"There are parents who are now sending their college kids wake-up calls in the morning," said Mary Chayko, a professor of sociology at New Jersey's College of St. Elizabeth and author of the 2008 book "Portable Communities: The Social Dynamics of Online and Mobile Connectedness."

Maureen Baker, a teacher at Mize Elementary School in De Soto, Mo., said her daughter Hannah, 20, a business major at the University of Kansas, "Probably calls me two or three times a day."

Hannah says, "I talk to her on my way to different classes or when I'm grabbing something to eat. It's definitely comforting. Sometimes I'm a little homesick."

• The perception of improved relationships.

"Staying in constant communication actually adds to relationships," said sociologist Barry Wellman, director of the University of Toronto's NetLab.

Wellman said he knew one couple, married for about three years, who text "I love you" to each other 50 times a day.

Kort, the student in Lawrence, attended his grandmother's funeral this year. His girlfriend couldn't be there. He said that in the limousine, surrounded by grieving relatives, and driving back from the grave site, he took out his cellphone.

"I missed her so much I could barely breathe," Kort said. "I wanted her there so badly."

He texted, "I miss you so much." She immediately texted back words of comfort. Kort understands that some people might recoil at the notion of texting at such a moment.

"Without knowing what is going on, it could be deemed as rude," he said. "But I did feel better. ... At that moment, I needed her to be there."

In a virtual sense, he felt she was.

Loss of focus

Researchers and others recognize that such constant communication also presents difficulties, even a dark side.

Chayko, the New Jersey sociologist, said there existed a general sense that such constant communication, often conducted while multi-tasking, was creating a culture with a shortened attention span.

People talk or text while they walk or eat, watch television, sit in the movie, attend classes and, dangerously, drive. A recent poll of some 1,200 teens showed that 24 percent sleep with their cellphones.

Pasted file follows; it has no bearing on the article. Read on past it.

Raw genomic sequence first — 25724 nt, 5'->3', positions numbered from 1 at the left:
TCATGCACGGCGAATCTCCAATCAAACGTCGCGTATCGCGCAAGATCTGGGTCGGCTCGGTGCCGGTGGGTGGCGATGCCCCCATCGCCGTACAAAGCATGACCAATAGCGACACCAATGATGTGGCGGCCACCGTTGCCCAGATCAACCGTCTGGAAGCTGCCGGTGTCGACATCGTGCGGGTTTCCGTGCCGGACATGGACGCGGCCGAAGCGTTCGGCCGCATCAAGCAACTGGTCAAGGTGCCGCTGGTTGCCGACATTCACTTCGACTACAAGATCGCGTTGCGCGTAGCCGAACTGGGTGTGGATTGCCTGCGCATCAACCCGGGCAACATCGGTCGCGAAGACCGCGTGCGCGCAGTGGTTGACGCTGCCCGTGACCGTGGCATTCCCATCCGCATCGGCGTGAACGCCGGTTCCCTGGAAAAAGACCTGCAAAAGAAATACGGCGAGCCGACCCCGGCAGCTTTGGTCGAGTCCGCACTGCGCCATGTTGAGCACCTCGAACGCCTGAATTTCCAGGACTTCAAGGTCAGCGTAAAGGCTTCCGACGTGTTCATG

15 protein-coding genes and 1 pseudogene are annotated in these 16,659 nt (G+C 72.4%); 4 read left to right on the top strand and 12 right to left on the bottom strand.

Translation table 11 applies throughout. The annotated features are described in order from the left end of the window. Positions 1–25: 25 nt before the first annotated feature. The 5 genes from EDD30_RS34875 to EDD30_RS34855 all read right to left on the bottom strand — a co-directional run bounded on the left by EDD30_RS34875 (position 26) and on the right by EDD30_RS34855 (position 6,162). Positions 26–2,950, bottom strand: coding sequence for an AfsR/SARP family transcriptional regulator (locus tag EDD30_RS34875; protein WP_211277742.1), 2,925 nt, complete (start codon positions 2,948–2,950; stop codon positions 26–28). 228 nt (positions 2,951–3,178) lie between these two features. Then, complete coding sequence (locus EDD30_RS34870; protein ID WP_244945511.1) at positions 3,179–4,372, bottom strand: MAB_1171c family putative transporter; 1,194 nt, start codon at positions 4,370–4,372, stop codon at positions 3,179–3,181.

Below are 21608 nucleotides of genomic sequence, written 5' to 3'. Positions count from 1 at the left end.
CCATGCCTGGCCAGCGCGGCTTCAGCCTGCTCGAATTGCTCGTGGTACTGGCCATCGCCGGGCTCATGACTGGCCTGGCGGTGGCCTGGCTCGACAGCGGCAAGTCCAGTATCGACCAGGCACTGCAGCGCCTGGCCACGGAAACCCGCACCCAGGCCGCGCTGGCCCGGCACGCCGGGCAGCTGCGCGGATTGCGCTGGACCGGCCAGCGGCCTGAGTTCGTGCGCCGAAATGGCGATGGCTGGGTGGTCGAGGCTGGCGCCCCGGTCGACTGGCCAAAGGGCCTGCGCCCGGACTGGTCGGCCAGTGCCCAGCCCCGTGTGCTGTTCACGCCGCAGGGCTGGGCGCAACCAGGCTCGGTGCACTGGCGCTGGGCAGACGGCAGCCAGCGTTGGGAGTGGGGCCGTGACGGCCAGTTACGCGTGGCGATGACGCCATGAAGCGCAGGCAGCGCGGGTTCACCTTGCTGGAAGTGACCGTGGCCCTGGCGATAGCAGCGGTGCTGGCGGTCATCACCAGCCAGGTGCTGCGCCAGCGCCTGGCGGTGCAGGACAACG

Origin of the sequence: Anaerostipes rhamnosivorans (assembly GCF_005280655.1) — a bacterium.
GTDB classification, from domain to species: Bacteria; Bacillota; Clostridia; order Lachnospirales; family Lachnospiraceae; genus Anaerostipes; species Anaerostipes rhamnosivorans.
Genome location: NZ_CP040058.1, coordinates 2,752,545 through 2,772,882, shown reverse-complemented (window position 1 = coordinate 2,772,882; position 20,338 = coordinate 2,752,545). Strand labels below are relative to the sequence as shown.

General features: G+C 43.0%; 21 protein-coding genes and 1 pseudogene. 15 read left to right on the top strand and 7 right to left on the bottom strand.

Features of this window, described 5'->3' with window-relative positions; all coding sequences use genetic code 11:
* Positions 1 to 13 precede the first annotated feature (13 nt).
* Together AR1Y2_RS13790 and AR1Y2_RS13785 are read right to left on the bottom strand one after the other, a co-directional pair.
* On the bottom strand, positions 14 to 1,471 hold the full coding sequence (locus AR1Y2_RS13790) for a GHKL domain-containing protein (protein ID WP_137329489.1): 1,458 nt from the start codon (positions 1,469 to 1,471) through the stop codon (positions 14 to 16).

"It is a compulsion to be in contact. People actually feel nervous, uncomfortable when they are too far away from their phones," Chayko said.

It becomes a preoccupation, she said.

"They have trouble doing one thing at a time. When they meet friends face to face, they will be texting at the same time they are with these other kids. They are used to juggling all these interactions, and they are good at it, but there is a loss. There is a loss of focus, a loss of reflection. There is a loss of depth."

Maureen Baker, whose daughter calls or texts her from college multiple times each day, cherishes her constant contact with her daughter. But she wonders whether it comes at the price of her daughter developing greater independence. Like Chayko, she also senses that repeated contact may be an outgrowth of people being unaccustomed to exploring quiet moments.

Although being in constant contact helps sustains relationships, it also can make getting out of those relationships that much harder.

"We run into all kinds of messy situations," said Madden of the Pew Center.

Amber Bourek, spokeswoman for Safehome, Johnson County's domestic-violence agency, recalls a client who left an abusive marriage. Twenty times each day, the man continued to text her, "Miss you," and "Thinking of you."

One day, when she knew he would be at work, she headed to the house the couple once shared to retrieve some belongings. Once she got to the house, she heard the man's voice on the answering machine: "While you're there, let the dogs out."

Aftab of WiredSafety.org said the constant communication could too easily lead to constant watching.

Technology "allows us to have a spy camera everywhere our significant other is," Aftab said. "And that information can do some serious damage when you no longer care about that person."